East meets West: Hira Abid heads to Istanbul to continue biotechnology studies
Chemical engineering student will begin graduate work at one of Turkey’s prestigious universities
Hira Abid crossed continents to come to RIT.
The chemical engineering student from Pakistan will make another global connection when she begins graduate school in Turkey as one of RIT’s newest Fulbright awardees.
Abid will begin orientation this summer at Koç University in Istanbul, taking classes in the Biomedical Sciences and Engineering program in the Graduate School of Sciences and Engineering. It is an adventure, a challenge and the next step toward a career in biotechnology to problem-solve some of the global health challenges today.
Working with Regeneron Pharmaceuticals during her first co-op, she saw first-hand how R & D can contribute finding cures for diseases. She worked with the company’s R & D team to assess antibody test reliability and on another team developing a new electrophoresis, or lab on chip, device.
“I never expected that this is the field I would be going into after only my first co-op, but by the time I had left, I realized that is what I wanted to do,” she said. “It was a really big deal and it felt like my work really mattered.”
As a research assistant with Poornima Padmanabhan, assistant professor of chemical engineering in RIT’s Kate Gleason College of Engineering, Abid acquired experience in the areas of polymers and nanomaterials. Abid wanted to learn even more about biotechnology and also bolster her growing interest in gene therapies. She is excited about pursuing the new coursework and it is no surprise that she is moving to Istanbul, considered the crossroad of Asia and Europe.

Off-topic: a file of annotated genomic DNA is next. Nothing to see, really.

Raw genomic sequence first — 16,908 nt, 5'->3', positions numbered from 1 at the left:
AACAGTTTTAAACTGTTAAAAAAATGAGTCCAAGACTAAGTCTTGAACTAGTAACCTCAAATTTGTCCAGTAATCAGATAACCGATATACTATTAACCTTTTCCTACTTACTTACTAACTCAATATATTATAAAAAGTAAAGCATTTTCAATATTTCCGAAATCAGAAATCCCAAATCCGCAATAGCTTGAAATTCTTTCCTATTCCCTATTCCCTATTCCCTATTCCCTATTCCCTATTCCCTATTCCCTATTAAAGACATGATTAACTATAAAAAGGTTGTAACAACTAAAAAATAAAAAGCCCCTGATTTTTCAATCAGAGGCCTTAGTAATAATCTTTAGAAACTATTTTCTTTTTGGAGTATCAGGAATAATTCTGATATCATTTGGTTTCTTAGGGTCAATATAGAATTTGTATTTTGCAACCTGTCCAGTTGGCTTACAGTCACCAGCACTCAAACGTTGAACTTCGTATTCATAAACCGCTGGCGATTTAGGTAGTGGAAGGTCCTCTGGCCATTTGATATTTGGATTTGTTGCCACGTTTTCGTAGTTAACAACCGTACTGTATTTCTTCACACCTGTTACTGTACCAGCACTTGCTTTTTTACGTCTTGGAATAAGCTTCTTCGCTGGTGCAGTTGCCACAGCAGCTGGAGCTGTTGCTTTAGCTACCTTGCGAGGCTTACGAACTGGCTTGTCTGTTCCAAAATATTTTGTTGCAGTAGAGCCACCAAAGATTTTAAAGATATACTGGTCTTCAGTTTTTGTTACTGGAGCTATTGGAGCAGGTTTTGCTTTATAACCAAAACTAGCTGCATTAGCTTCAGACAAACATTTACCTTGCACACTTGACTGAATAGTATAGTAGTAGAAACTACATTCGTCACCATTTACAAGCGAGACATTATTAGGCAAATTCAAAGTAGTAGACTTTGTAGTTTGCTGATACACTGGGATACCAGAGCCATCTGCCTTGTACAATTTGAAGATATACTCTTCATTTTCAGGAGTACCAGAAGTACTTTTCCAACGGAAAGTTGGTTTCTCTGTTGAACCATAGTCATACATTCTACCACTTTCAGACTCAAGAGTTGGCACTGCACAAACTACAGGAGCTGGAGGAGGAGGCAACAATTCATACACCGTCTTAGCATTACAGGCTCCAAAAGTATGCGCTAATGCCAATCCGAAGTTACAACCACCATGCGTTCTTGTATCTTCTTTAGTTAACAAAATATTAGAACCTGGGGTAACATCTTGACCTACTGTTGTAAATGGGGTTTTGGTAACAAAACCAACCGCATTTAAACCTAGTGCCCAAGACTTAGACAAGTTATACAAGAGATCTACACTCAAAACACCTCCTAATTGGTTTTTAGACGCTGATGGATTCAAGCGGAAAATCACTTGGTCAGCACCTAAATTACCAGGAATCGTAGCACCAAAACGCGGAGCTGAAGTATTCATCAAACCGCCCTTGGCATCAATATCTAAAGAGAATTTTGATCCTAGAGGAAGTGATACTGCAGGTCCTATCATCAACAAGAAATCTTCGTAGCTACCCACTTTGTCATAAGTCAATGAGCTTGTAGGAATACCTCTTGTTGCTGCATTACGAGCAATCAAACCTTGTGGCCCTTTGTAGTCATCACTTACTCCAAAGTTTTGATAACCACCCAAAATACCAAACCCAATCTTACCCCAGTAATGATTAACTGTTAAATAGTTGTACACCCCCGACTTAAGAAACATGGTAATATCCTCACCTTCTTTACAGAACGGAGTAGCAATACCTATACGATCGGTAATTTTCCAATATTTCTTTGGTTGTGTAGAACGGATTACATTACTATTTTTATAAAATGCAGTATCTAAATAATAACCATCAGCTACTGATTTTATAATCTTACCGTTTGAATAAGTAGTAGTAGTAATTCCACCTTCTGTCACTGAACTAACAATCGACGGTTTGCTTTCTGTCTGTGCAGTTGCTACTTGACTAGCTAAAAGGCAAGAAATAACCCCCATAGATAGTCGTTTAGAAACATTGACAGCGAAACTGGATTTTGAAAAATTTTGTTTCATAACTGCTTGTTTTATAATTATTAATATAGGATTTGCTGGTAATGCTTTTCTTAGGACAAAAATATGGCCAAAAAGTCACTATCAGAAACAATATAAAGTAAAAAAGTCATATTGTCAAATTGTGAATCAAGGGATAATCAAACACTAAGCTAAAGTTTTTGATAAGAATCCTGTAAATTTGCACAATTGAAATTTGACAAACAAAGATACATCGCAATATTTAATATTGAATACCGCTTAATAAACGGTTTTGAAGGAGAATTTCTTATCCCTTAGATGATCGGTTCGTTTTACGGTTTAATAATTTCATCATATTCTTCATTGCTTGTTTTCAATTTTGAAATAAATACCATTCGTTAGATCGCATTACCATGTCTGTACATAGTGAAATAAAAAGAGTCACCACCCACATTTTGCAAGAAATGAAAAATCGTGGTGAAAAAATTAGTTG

Fascinated with Turkey from a young age, she remembers watching Turkish dramas on television, dubbed in Urdu, the national language of Pakistan. Even then, she imagined herself in Turkey, enjoying the culture and its people. Learning Turkish? It will be her sixth language.
“I’ve always noticed that Turkey was a mix of East and West together. That’s what I feel I am more comfortable with and that is how I see myself,” she said, adding she felt the same way when she first came to RIT. “I feel like if I can move to another country, not even speak the language and still be able to succeed, I feel like I can do anything in the world.”
About the Fulbright program
RIT students have had a banner year in securing awards from the prestigious Fulbright U.S. Student Program. RIT has a record four Fulbright finalists plus three alternates for the 2021-2022 academic year. Students from the Kate Gleason College of Engineering, College of Science, College of Health Sciences and Technology, College of Liberal Arts, and School of Individualized Study will travel to Germany, Nigeria, and Turkey for immersive global learning experiences in the coming months. Read more about the finalists.
The Fulbright program provides students funding to study for a master’s degree, complete an independent research project, or teach English for up to a year outside the U.S. During their grant period, Fulbright students meet, work, live with, and learn from the people of their host country.